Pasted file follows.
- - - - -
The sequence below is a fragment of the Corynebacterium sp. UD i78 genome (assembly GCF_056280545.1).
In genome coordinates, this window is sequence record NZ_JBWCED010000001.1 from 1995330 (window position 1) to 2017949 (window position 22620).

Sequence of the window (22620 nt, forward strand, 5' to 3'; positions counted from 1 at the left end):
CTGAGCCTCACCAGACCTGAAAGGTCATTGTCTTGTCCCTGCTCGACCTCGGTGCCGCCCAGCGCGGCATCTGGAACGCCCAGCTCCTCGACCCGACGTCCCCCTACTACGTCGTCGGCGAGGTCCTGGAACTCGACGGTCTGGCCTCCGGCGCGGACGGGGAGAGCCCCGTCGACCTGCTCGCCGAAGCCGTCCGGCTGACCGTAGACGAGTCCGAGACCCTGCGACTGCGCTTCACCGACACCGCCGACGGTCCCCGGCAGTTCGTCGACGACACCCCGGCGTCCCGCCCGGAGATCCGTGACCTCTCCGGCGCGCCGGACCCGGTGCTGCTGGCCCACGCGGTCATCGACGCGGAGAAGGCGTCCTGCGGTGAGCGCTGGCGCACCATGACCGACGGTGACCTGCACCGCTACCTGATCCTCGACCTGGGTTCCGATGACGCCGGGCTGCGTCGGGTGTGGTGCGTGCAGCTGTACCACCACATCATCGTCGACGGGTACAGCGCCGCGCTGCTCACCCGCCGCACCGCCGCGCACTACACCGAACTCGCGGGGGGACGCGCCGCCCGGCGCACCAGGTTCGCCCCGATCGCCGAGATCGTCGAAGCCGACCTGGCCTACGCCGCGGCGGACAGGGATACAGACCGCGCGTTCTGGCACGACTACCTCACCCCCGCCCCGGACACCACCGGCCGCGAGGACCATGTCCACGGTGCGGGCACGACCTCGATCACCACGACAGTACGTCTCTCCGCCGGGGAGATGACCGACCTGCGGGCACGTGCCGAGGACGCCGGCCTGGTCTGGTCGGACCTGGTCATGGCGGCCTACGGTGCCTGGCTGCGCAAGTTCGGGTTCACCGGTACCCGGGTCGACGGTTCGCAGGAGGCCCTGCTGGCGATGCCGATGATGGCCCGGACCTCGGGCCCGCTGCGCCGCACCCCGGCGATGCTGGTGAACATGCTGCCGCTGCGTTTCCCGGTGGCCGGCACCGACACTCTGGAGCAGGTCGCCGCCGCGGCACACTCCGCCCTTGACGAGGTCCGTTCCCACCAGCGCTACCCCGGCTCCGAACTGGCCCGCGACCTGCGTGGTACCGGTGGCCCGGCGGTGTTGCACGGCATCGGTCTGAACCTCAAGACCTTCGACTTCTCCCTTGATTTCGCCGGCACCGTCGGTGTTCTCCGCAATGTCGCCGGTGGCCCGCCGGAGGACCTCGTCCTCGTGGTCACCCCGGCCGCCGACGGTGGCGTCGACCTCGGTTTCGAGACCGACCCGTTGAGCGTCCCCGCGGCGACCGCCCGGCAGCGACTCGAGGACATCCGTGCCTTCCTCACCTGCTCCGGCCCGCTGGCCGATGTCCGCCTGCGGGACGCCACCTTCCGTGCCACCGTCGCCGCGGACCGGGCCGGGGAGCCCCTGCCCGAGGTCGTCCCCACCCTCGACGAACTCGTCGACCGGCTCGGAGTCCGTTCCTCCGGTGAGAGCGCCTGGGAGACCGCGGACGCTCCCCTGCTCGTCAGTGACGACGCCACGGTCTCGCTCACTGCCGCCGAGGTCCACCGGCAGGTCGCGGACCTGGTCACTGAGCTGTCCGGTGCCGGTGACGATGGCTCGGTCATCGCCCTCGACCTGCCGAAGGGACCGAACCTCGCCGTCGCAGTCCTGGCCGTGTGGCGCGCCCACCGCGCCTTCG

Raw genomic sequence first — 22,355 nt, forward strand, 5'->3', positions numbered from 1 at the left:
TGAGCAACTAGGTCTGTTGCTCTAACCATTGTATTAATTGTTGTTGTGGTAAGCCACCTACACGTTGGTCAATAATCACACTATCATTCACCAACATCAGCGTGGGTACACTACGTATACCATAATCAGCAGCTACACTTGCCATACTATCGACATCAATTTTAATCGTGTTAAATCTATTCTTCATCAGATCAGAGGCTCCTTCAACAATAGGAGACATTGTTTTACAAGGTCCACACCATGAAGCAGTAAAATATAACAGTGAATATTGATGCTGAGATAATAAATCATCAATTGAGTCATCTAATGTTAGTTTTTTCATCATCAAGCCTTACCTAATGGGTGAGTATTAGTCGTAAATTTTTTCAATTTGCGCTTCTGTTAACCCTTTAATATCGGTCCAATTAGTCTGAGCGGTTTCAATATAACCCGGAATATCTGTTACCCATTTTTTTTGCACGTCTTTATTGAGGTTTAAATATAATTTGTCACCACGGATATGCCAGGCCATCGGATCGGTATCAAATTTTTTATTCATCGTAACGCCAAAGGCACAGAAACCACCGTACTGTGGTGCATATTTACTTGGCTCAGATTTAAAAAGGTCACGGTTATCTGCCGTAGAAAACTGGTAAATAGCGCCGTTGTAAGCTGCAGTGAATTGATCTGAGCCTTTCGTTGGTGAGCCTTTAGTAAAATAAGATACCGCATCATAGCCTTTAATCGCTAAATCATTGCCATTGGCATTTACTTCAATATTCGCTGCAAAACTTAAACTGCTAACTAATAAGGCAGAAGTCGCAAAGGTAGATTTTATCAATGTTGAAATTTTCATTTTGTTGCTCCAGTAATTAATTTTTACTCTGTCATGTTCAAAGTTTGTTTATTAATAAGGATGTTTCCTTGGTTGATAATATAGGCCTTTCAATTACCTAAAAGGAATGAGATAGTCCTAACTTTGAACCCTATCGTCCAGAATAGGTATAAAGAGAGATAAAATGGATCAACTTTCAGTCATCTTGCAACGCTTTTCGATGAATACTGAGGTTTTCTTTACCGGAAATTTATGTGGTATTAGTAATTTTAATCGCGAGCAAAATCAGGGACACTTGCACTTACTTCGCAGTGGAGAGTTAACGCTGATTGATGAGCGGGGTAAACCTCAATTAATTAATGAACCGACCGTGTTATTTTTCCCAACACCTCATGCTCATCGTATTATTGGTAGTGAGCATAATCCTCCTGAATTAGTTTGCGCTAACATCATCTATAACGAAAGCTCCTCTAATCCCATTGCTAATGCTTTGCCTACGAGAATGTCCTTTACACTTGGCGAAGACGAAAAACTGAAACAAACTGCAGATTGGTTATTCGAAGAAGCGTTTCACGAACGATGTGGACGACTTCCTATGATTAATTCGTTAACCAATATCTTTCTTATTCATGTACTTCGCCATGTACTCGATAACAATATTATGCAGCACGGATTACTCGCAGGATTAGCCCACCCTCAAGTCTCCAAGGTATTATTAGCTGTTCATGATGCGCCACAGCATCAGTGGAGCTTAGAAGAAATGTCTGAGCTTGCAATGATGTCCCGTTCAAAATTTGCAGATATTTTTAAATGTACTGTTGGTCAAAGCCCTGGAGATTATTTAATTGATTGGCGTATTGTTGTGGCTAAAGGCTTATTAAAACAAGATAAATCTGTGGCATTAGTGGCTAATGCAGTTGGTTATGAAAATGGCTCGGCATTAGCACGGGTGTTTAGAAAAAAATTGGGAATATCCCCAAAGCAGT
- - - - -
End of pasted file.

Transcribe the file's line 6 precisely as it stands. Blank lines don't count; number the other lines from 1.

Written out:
TGAGCAACTAGGTCTGTTGCTCTAACCATTGTATTAATTGTTGTTGTGGTAAGCCACCTACACGTTGGTCAATAATCACACTATCATTCACCAACATCAGCGTGGGTACACTACGTATACCATAATCAGCAGCTACACTTGCCATACTATCGACATCAATTTTAATCGTGTTAAATCTATTCTTCATCAGATCAGAGGCTCCTTCAACAATAGGAGACATTGTTTTACAAGGTCCACACCATGAAGCAGTAAAATATAACAGTGAATATTGATGCTGAGATAATAAATCATCAATTGAGTCATCTAATGTTAGTTTTTTCATCATCAAGCCTTACCTAATGGGTGAGTATTAGTCGTAAATTTTTTCAATTTGCGCTTCTGTTAACCCTTTAATATCGGTCCAATTAGTCTGAGCGGTTTCAATATAACCCGGAATATCTGTTACCCATTTTTTTTGCACGTCTTTATTGAGGTTTAAATATAATTTGTCACCACGGATATGCCAGGCCATCGGATCGGTATCAAATTTTTTATTCATCGTAACGCCAAAGGCACAGAAACCACCGTACTGTGGTGCATATTTACTTGGCTCAGATTTAAAAAGGTCACGGTTATCTGCCGTAGAAAACTGGTAAATAGCGCCGTTGTAAGCTGCAGTGAATTGATCTGAGCCTTTCGTTGGTGAGCCTTTAGTAAAATAAGATACCGCATCATAGCCTTTAATCGCTAAATCATTGCCATTGGCATTTACTTCAATATTCGCTGCAAAACTTAAACTGCTAACTAATAAGGCAGAAGTCGCAAAGGTAGATTTTATCAATGTTGAAATTTTCATTTTGTTGCTCCAGTAATTAATTTTTACTCTGTCATGTTCAAAGTTTGTTTATTAATAAGGATGTTTCCTTGGTTGATAATATAGGCCTTTCAATTACCTAAAAGGAATGAGATAGTCCTAACTTTGAACCCTATCGTCCAGAATAGGTATAAAGAGAGATAAAATGGATCAACTTTCAGTCATCTTGCAACGCTTTTCGATGAATACTGAGGTTTTCTTTACCGGAAATTTATGTGGTATTAGTAATTTTAATCGCGAGCAAAATCAGGGACACTTGCACTTACTTCGCAGTGGAGAGTTAACGCTGATTGATGAGCGGGGTAAACCTCAATTAATTAATGAACCGACCGTGTTATTTTTCCCAACACCTCATGCTCATCGTATTATTGGTAGTGAGCATAATCCTCCTGAATTAGTTTGCGCTAACATCATCTATAACGAAAGCTCCTCTAATCCCATTGCTAATGCTTTGCCTACGAGAATGTCCTTTACACTTGGCGAAGACGAAAAACTGAAACAAACTGCAGATTGGTTATTCGAAGAAGCGTTTCACGAACGATGTGGACGACTTCCTATGATTAATTCGTTAACCAATATCTTTCTTATTCATGTACTTCGCCATGTACTCGATAACAATATTATGCAGCACGGATTACTCGCAGGATTAGCCCACCCTCAAGTCTCCAAGGTATTATTAGCTGTTCATGATGCGCCACAGCATCAGTGGAGCTTAGAAGAAATGTCTGAGCTTGCAATGATGTCCCGTTCAAAATTTGCAGATATTTTTAAATGTACTGTTGGTCAAAGCCCTGGAGATTATTTAATTGATTGGCGTATTGTTGTGGCTAAAGGCTTATTAAAACAAGATAAATCTGTGGCATTAGTGGCTAATGCAGTTGGTTATGAAAATGGCTCGGCATTAGCACGGGTGTTTAGAAAAAAATTGGGAATATCCCCAAAGCAGT